††††††††† The principle derogation or reservation thatneeds to be secured and we believe that we have secured is against that of the demand for free movement of people. But at the same time that there is a reservation on that point, it must be recognized that in fact The Bahamas does today very much embrace the principle.The dynamism of our economy attracts more Caricom nationals to this country than another in the region.The work permit regime that is in place is not a barrier to entry, therefore, it is very much a revenue earning measure.By one estimate work permit fees earn the country some 20 million dollars per year.

††††††††† The other area that we have identified that would require reservations are against those that require participation in the Caribbean Court of Justice on its appellate side. One must hasten to prepare for the day when the British decide to abolish the Privy Council.†† Another area is that of any commitment to monetary union, although infact that is not part of the existing structure of Caricom at the moment.

††††††††† We also know that there will have to be transition provisions for The Bahamas on the decisions as to the common external tariff (CET). This is quite an important issue for us.The CET is barthat will be set forthe level of tax at which goods will enter The Bahamas.In the region, it is lower than The Bahamas present average rate.The adjustment of that rate has revenue implications. The requirement must then be for transition provisions over a long time to the required level.It may also mean the migration to a system of Value Added Tax.†† The Ministry of Finance is of course studying these issues.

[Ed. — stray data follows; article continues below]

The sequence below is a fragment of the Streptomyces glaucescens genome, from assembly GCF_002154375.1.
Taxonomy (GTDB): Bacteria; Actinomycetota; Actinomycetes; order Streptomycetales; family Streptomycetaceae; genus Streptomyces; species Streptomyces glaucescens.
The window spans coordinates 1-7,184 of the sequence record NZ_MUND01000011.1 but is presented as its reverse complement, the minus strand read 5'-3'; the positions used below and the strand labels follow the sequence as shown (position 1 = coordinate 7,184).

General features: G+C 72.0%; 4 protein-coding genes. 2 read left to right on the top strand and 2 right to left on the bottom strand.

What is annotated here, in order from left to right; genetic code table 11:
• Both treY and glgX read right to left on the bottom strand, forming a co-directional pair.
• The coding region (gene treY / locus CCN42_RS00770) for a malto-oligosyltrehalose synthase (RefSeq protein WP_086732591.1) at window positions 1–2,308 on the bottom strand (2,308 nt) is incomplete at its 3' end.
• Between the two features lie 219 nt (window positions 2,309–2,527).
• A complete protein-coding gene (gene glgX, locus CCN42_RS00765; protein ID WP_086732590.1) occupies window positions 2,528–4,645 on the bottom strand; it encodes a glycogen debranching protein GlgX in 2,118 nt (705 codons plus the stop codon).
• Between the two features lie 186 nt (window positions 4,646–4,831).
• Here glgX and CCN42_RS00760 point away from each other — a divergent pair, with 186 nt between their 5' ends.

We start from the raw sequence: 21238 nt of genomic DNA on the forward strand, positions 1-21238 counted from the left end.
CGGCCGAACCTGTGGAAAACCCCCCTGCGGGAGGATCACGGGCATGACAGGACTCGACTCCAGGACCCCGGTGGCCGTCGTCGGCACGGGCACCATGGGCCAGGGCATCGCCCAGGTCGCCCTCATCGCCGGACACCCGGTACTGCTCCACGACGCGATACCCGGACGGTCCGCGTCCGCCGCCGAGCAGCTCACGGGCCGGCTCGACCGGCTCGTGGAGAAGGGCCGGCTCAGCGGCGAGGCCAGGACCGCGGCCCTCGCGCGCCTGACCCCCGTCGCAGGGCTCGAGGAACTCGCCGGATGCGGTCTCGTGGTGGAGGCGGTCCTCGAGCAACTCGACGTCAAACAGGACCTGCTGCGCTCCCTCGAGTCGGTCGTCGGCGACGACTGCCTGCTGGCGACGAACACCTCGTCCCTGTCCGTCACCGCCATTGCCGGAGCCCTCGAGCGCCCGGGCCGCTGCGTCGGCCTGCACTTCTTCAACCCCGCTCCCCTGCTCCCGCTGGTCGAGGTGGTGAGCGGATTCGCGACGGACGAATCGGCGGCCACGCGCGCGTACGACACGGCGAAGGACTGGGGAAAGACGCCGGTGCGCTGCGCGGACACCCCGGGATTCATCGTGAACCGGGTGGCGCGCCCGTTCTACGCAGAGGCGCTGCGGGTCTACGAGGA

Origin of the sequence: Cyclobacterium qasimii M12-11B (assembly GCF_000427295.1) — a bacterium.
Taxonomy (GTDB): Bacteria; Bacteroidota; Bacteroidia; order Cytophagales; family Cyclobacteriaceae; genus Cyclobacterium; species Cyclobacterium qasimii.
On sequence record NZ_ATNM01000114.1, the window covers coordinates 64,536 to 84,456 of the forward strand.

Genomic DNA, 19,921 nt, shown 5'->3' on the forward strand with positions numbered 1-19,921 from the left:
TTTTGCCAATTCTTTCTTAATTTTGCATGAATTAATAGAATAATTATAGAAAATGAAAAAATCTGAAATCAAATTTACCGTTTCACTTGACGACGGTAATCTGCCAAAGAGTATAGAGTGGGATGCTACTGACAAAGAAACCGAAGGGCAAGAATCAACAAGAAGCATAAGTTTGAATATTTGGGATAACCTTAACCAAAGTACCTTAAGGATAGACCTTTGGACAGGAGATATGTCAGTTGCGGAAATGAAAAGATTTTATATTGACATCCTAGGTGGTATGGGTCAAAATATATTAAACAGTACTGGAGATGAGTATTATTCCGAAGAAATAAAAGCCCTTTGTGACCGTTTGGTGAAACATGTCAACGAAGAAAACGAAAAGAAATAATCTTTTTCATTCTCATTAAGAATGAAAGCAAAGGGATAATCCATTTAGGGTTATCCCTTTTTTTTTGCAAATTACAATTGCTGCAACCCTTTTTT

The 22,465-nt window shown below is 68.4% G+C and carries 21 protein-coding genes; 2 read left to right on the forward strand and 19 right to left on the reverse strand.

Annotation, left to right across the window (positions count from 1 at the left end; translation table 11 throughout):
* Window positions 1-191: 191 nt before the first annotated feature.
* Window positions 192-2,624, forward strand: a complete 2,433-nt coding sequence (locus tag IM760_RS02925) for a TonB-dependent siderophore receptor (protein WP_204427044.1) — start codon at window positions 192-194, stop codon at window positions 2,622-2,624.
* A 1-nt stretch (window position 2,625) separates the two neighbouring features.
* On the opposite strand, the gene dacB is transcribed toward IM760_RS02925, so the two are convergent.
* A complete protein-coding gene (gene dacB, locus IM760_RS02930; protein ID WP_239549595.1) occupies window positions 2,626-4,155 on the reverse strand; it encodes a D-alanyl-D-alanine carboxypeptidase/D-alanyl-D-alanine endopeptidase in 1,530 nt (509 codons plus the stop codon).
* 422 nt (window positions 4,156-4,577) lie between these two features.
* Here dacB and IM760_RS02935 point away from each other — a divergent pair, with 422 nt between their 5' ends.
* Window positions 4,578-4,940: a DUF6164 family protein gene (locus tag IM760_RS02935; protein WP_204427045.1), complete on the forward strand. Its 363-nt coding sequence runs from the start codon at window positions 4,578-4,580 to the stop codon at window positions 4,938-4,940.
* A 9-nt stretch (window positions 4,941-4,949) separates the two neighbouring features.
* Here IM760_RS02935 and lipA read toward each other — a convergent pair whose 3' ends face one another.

††††††††† The important point about theCET, however, is that once that level is agreed and set, then as part of a regional group, accession into the World Trade Organization or WTO becomes less problematic since those are the levels that will be argued as consistent with our WTO position.As you know we have alreadyagreed to accede to the WTO.

††††††††† I think the issue are quite simple.Now it is possible for this to be polluted by prejudice and emotion, but what I am appealing to is rationality.We are a nation, now finding its way in the world.We cannot continue to box up out business people, denying them the opportunities for wealth enhancement by increased opportunities throughout the region, not just confined to the single market and economy which is The Bahamas, but a single market and economy which includes The Bahamas and the other millions of people who live in this region.